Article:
Well, we have been back from the Holy Land for a week and a day and the WhatsApp group that the Pilgrims have been using has still been very busy as people re-enter everyday life. It is sometimes hard to come back to reality after the intensity of the Pilgrimage. Pilgrims see so much and hear and learn so much together that going back home can seem like a bit of a let down, especially if they did not travel with others with whom they live. And it’s not just that. The Holy Land in February – this February at least – was warm. Not just warm really: it was hot. So coming back to the cold that is typical in February here in the UK is also a bit of a shock, particularly for those who, like me, like it warm.
A week later it is good simply to stop and reflect upon all that we did together and to anticipate our reunion later in the year. Soon more of the photographs taken on the Pilgrimage will be circulated and once again the Pilgrims will be able to relive some of what they saw. As we head to Holy Week and Easter, those who were on the Pilgrimage will be able to have a real sense of the places that they will hear about during the days in which we reflect, once again, upon Jesus’ death and resurrection. Somehow having walked the Mount of Olives and been to the Garden of Gethsemane makes everything seem more real.
One of the Pilgrims has written about the importance of Pilgrimage and part of this piece will be in the April edition of the Bridge, the Diocesan newspaper.
Eleanor Stoneham writes:
‘Before the pilgrimage I re-read the Revd Rob Marshall’s book A Pilgrimage in the Holy Land – a Journey with Dame Thora Hird. Thora died in 2003 but not before going on a rather special pilgrimage to the Holy Land with Rob in 1994 where she celebrated her 83rd birthday. She had a very deep and sure faith, and it was her firm conviction that all Christians should undertake this trip in their lives at least once for a life changing experience. I have to agree.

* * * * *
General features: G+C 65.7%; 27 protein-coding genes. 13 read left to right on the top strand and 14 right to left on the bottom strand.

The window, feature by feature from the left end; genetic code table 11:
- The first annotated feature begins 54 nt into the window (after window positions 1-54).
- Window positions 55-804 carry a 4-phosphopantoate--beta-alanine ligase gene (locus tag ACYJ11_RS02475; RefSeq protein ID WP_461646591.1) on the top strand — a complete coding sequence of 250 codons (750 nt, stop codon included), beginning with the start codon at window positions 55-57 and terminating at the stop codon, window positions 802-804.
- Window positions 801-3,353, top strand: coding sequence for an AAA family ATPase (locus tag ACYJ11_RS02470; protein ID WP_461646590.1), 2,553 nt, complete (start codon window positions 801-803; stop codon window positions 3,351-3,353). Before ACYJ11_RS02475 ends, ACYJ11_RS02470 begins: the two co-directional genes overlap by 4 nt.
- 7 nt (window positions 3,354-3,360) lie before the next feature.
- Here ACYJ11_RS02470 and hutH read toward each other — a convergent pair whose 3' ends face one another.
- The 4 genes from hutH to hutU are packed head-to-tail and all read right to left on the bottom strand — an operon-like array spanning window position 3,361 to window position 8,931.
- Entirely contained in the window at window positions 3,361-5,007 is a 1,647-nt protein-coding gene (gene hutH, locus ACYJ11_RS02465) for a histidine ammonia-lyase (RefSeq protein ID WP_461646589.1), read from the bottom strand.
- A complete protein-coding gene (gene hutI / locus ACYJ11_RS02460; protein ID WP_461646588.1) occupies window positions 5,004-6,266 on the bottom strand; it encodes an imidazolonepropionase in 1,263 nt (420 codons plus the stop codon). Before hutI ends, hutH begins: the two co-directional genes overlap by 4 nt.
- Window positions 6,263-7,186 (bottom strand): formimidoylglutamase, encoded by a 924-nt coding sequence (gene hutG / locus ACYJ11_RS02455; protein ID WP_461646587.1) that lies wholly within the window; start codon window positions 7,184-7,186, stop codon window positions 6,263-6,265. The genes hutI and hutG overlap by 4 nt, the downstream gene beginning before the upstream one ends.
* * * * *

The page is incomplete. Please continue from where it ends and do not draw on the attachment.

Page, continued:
Many things have changed in the world and in Israel since then, but Thora’s reflections at the many biblical sites then are surely still as relevant today, as so many of us struggle with our own questions and doubts and try to make sense of a troubled world in our own spiritual journeys.
I first came to the Holy Land in 2013, also with Southwark Diocese. Our group travelled in a bus called Hope. This seems to have a stronger resonance than our 2023 Red Bus group! Never have we needed more hope, than in these uncertain times. We hope and pray for peace, which will only come through justice and reconciliation.
We enjoyed a different kind of peace and calm on the shores of the sea of Galilee when we arrived after a first few days spent in Jerusalem. The old walled city of Jerusalem was certainly noisy, dirty, smelly and far too busy for me, not used to the bustle of city life and more at home in the countryside. And of course it contains a sometimes tense melting pot of the various cultures and religions within those walls. But it still remains a tremendous experience to see so many sites connected with the Gospel story, even if it is almost impossible for many to find any opportunities for real personal spiritual reflection when everywhere is so crowded.
But once in Galilee we found more time to process our previous experiences as we looked forward to a somewhat calmer pace there.
On our way to Galilee we stopped at a viewpoint at Wadi Kelt gorge, to look across at the Greek Orthodox St George’s Monastery clinging to the side of the sheer rock wall above the ravine. Somewhere along this route across the desert from Jerusalem to Jericho is the setting for the parable of the Good Samaritan from Luke 10.
We heard the passage at this windswept place and I was struck by Dean Andrew Nunn’s reflection that the Samaritan did much more than simply help the injured stranger before going on his way again. He followed through with his care. He carried the man to an Inn, looked after him for a day and then gave instructions for his ongoing care and paid the innkeeper for this. Not only this but he promised to return to follow up and pay more as may be necessary. Now that is being a true neighbour. And how often do we fail to follow up with that continuing display of care and concern? That resonated with me.
Throughout the pilgrimage we all found and felt our own personal resonant moments in the thoughtfully chosen readings, prayers and homilies, the group acts of worship and in so many other experiences as we made this spiritual journey together. Do come on at least one pilgrimage to the Holy Land if you possibly can.’
I hope that in the coming years those who have been Pilgrims this time will feel like Eleanor and encourage others to want to experience the joys of a Pilgrimage in the Holy Land.